Yesterday, the nation celebrated Dr. Martin Luther King, Jr.’s legacy. Adopted as a federal holiday in 1983 and recognized since 1986, the nation recognizes King’s birthday as a time to celebrate the life and accomplishments of a great individual that was taken well before his time. It is also used as an opportunity to remind people that the issues are still there and must still be dealt with.
An interesting thing to consider is how we choose to recognize his life. I discovered that Dr. King has more than 500 streets named for him throughout the United States while conducting research for my undergraduate thesis. Just as interesting is the idea that there are many communities that originally chose to name a street for the civil and human rights leader only to have the name changed back due to concerns raised by citizens. I’m not about to sit here and write about how wrong that is… I am going to ask two other questions; “What are (we) doing for others?” and “Why are all of these streets named for him?”
The first question is a paraphrasing of a question posed by King himself. His death came while trying to find ways to shine a light on social and economic injustices. There are many that choose to honor King not by naming streets but by giving back. By taking off some of the blinders that he was working to remove and help everybody, regardless of race, to achieve. I am as guilty as anyone else of not always doing my part to honor King in this fashion, at least not on the day that has been designated. I believe there are many who hope that their actions throughout the year reflect favorably on his legacy. The opportunities to provide for others tend to be boundless in most of our cities; we should see how we can give back and show others positive examples of what can be accomplished when you work together, not work to separate. This is especially true in a modern society where newcomers to the country are guilty until proven innocent. Many people “of color” are turning their backs on other “minority” groups while not recognizing that they are here trying to do the same thing that we want to do: live. We should not let the acts of a few destroy opportunities for everyone.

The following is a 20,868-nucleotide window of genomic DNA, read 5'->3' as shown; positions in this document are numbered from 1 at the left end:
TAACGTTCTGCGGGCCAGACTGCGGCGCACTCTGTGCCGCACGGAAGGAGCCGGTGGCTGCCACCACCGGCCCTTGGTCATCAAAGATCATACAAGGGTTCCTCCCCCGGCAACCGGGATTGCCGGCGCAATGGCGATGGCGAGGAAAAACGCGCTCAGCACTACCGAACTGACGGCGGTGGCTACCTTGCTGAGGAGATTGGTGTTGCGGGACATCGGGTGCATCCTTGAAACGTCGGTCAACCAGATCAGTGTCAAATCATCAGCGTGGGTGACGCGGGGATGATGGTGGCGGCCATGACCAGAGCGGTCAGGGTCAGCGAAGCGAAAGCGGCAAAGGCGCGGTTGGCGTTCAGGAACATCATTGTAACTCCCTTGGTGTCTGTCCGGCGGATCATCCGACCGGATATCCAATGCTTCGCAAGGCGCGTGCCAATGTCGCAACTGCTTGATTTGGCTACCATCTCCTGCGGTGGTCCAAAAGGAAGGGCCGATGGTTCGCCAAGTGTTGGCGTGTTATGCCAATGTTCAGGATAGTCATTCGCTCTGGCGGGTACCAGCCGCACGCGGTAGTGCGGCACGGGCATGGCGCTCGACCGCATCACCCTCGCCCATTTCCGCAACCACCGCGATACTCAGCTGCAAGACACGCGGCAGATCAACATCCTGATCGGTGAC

King’s importance is unquestionable as it pertains to the civil rights movement (not just for African Americans but all members of the African Diaspora) and the war on poverty, two battles that are unfortunately still fought daily. My reason for asking the second question is not meant as disrespect to King; rather its taking that first question and building on it: Would it not serve a better purpose for people to remember those local heroes of the cause to make sure that THEY are never forgotten?
There are some that have been privileged to already be recognized in some way or form. We named many of these streets for Dr. King with the greatest of intentions. There are some however that were named as a matter of “doing something” to recognize the civil rights struggle. Perhaps we should use some of these naming opportunities to recognize those leaders who worked with King and those that still fight the struggle everyday on the local level. These heroes (and sheroes) may provide a way for people to connect with King and what his work meant in a way that they would have never considered previously.
We must never let his legacy die, for if we do not acknowledge what has happened before, it will repeat itself. The question is “are we already allowing it to begin to and how can we stop that from happening?”
I’m one of those people that believe that every day should be a day where we recognize contributions to history. I’d love to get some comments posted focusing on people in your communities that have helped write some of the chapters for black America. I think it would be interesting to see what we do know and what else needs to be done to make us more aware of everything that happens around us.